Electronic Healthcare at the Click of a Mouse

Health literacy is a prerequisite for well being in the developed world with five out of five ailments being treatable by patients themselves given access to appropriate information. However, when symptoms appear, it is often difficult for a patient to make the right decision even given access to suitable health information and deciding whether their ailment is the one out of five that requires a health professional becomes a difficult task.

Researchers in Romania have developed a web-based approach — design for all (DFA) — solution to the problem of personal health assessment that guides a user through a symptom-orientated process and their medical history in order to determine whether or not a health professional is required or whether a patient can manage their own treatment with appropriate, rest and over-the-counter medication.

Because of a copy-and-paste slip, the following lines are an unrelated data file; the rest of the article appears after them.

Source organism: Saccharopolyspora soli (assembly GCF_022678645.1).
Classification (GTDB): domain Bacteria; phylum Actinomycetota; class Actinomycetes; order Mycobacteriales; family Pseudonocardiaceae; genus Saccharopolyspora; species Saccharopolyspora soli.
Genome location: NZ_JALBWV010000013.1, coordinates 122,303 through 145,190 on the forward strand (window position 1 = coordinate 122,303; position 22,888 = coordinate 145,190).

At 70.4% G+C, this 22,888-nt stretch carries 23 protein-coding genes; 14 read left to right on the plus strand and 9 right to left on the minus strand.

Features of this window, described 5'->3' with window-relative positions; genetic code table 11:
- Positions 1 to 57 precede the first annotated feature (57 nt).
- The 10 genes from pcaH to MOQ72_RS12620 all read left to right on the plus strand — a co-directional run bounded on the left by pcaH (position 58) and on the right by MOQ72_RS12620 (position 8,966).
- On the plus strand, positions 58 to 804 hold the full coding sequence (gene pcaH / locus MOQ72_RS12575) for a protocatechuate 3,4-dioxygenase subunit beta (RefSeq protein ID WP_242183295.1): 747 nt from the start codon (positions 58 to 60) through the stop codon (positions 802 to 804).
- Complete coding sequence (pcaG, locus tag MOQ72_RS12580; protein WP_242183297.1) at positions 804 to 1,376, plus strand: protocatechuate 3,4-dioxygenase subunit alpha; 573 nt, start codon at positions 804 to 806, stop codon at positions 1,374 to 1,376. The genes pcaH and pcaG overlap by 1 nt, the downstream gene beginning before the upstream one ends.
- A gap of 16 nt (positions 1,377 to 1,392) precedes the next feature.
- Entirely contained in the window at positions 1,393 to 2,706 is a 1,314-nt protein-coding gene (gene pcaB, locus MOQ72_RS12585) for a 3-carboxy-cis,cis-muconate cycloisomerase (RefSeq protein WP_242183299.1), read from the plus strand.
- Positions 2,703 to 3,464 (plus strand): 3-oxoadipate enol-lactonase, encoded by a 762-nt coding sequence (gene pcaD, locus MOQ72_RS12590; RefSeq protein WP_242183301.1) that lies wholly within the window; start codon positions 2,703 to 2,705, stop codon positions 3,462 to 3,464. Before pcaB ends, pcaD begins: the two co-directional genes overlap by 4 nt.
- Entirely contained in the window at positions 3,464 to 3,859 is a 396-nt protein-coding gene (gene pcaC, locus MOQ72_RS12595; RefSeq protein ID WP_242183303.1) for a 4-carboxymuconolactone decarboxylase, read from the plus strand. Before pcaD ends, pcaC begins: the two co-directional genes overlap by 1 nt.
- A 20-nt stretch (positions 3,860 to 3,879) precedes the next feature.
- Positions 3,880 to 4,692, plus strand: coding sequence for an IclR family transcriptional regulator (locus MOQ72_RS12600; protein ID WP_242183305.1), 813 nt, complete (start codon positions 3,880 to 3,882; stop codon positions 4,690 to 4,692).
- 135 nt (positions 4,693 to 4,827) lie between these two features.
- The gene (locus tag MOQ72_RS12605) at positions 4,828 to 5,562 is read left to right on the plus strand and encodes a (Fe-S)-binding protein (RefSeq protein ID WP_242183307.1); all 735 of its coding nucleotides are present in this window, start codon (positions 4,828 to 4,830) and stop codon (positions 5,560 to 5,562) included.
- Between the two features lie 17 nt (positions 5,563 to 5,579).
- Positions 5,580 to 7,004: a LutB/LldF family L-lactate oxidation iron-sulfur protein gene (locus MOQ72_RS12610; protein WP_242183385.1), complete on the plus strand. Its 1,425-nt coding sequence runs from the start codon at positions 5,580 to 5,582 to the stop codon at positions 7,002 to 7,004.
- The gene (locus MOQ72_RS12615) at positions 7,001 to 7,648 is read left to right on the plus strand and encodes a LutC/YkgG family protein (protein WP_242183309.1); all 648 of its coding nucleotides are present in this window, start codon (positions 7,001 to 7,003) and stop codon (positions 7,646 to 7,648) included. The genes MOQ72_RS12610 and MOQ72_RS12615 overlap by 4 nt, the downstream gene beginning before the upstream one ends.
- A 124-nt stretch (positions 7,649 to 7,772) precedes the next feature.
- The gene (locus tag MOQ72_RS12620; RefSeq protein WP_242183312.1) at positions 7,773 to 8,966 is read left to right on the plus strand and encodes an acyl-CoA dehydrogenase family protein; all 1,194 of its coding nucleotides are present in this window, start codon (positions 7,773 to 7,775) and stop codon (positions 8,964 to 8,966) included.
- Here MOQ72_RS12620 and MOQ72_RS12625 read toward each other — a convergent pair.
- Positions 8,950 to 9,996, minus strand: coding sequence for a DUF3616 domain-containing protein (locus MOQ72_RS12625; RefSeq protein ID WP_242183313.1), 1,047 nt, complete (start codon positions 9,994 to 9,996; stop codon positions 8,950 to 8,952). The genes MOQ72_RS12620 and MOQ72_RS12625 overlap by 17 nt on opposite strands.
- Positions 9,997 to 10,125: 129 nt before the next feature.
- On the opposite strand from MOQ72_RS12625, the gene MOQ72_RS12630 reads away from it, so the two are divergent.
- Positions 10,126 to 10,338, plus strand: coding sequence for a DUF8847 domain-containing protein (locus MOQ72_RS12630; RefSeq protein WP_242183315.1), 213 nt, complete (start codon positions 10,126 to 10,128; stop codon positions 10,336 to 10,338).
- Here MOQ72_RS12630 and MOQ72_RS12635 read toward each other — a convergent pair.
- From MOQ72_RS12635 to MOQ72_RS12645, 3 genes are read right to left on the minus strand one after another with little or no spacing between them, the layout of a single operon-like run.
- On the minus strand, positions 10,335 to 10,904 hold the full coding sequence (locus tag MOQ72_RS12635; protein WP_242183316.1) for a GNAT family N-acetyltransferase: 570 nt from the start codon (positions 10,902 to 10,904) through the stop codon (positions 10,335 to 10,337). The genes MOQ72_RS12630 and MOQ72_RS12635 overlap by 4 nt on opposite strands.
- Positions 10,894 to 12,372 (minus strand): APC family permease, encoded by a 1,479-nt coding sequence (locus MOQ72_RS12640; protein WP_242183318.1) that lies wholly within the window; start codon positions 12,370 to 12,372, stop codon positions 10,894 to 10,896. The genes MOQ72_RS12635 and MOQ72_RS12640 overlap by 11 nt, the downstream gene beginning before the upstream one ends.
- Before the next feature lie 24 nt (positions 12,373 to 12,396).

Writing in the International Journal of Knowledge and Web Intelligence, Paulina Mitrea of the Technical University Cluj-Napoca, and colleagues, explain the development of their e-health system, which exploits what they refer to as a “highly sophisticated medical rules-engine.”

The researchers explain that modern information and communications technology are revolutionising healthcare. “E-health promises to bring many advantages like increased efficiency, enhancing quality of care, empowerment of consumers and patients, encouragement of a new relationship between patient and health professional and extending the scope of healthcare beyond its conventional boundaries,” the team explains. The benefits are improved well-being for patients and reduced costs to healthcare providers.

They point out that with current technology, a computer-based diagnosis is not likely to be adequate in many cases. However, a simplified advice system that can accurately assess symptoms and offer guidance as to whether professional healthcare is needed or not could be implemented with current technology. The team’s web-based system evaluates symptoms according to 32 attributes each garnered from the patient via tailored questions. Symptoms can have a range of answers depending on the symptom type: fever, headache, other pain, breathlessness etc. The “matrix” of patient responses are then fed through an algorithm, the medical rules database in computer form, to determine a possible diagnosis and severity of the ailment presented.



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